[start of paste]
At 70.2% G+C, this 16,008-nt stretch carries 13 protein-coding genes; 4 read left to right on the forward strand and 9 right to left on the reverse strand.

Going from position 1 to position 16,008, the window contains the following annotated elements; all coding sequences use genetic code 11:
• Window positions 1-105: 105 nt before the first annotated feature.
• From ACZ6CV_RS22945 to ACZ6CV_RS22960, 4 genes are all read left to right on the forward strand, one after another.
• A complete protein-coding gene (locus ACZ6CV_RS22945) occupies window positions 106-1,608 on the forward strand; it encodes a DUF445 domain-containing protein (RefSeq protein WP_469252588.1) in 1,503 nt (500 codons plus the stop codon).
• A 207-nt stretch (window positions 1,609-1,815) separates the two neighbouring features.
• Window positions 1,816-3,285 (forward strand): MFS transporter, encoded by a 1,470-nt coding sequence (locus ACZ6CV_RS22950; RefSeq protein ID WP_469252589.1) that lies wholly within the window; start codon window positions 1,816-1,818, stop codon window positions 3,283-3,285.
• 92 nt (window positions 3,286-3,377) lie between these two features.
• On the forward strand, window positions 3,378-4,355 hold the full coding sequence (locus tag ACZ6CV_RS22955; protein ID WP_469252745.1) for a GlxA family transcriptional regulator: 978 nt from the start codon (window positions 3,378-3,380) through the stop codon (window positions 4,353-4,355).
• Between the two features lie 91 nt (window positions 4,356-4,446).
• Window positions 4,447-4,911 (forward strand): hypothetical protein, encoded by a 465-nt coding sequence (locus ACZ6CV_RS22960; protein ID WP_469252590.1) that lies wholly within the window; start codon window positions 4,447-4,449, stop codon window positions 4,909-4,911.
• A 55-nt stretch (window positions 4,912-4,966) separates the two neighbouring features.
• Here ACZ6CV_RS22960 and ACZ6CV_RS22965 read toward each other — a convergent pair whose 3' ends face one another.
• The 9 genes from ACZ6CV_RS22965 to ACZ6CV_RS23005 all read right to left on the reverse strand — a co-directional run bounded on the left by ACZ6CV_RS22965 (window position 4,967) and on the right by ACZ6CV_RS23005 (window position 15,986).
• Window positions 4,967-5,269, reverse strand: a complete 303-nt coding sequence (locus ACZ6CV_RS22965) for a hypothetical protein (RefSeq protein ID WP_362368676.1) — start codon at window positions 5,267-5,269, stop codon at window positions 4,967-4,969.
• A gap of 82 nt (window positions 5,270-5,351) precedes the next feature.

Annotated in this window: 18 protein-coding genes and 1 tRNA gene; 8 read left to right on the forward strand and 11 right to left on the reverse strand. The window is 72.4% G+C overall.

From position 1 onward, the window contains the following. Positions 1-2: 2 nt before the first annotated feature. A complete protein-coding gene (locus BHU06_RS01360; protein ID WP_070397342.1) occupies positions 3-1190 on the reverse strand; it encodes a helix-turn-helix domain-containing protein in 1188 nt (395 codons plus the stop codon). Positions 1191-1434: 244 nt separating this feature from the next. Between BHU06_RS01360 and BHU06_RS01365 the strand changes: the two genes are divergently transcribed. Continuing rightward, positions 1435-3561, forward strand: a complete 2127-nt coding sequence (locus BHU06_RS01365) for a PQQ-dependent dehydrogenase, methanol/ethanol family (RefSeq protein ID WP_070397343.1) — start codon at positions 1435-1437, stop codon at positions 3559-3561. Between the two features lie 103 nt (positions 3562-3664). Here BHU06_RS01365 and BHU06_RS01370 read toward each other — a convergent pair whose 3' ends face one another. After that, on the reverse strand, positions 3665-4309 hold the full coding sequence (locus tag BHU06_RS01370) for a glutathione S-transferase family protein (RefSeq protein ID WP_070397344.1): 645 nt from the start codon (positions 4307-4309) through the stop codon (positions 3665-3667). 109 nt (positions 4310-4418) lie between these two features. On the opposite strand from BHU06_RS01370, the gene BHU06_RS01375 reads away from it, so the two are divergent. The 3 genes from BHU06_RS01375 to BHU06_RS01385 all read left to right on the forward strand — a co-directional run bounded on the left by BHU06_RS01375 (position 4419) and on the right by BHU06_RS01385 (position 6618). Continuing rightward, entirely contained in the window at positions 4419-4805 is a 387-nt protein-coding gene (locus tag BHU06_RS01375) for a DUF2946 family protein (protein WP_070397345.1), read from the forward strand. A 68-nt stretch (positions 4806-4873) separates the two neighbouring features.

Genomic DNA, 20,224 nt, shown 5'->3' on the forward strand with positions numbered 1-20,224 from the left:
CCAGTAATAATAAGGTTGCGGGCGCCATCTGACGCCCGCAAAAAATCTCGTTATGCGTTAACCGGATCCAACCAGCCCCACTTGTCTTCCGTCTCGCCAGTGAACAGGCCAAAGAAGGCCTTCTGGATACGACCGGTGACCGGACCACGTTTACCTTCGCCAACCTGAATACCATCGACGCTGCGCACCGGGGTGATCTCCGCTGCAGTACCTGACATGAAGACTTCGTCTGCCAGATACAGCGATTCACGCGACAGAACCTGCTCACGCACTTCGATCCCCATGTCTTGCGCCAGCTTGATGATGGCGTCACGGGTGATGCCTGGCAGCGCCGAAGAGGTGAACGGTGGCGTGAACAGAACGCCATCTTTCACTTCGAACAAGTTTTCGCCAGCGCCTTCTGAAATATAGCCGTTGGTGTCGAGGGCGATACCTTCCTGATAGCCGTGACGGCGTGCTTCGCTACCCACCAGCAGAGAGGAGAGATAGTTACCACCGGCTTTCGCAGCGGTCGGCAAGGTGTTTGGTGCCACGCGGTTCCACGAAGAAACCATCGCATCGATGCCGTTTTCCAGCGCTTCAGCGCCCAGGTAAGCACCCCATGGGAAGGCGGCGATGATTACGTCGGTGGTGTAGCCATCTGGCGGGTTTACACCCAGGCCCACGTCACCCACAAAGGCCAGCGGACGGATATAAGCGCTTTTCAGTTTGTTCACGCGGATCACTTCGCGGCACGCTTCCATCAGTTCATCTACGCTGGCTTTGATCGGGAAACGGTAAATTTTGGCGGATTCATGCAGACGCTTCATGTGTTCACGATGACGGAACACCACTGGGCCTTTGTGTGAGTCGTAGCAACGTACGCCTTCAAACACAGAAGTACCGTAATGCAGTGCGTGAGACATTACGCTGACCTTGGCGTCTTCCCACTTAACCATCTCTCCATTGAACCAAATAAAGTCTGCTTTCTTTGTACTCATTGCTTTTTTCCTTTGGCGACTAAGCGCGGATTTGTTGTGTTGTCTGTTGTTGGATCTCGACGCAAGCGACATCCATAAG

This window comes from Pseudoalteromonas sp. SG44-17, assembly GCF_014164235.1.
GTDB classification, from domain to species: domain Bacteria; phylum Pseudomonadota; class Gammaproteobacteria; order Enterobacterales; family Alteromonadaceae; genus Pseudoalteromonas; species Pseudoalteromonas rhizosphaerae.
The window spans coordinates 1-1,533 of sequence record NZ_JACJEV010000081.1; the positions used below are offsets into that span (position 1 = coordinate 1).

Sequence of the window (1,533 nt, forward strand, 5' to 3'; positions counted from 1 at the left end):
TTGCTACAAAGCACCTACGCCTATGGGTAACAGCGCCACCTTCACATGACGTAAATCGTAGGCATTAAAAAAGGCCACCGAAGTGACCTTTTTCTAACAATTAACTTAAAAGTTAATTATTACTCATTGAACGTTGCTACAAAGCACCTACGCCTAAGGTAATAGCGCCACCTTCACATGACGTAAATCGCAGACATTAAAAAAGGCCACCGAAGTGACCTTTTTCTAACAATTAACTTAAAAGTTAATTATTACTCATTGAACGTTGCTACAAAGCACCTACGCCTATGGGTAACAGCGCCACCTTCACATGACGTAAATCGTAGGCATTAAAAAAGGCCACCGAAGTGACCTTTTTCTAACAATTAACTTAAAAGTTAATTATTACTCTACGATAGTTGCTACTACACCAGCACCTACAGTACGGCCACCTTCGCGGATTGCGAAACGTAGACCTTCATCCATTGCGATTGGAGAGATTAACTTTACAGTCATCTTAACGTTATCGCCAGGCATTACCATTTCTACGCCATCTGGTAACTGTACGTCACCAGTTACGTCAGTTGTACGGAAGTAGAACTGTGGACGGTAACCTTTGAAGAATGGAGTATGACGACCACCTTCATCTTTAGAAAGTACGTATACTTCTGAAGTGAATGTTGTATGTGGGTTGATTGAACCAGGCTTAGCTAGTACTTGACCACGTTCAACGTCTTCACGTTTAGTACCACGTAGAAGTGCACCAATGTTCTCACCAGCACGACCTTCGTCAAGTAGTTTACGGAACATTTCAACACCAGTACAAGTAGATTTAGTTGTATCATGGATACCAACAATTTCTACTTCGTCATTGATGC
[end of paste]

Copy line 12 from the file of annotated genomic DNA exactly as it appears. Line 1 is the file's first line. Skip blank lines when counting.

• A 55-nt stretch (window positions 4,912-4,966) separates the two neighbouring features.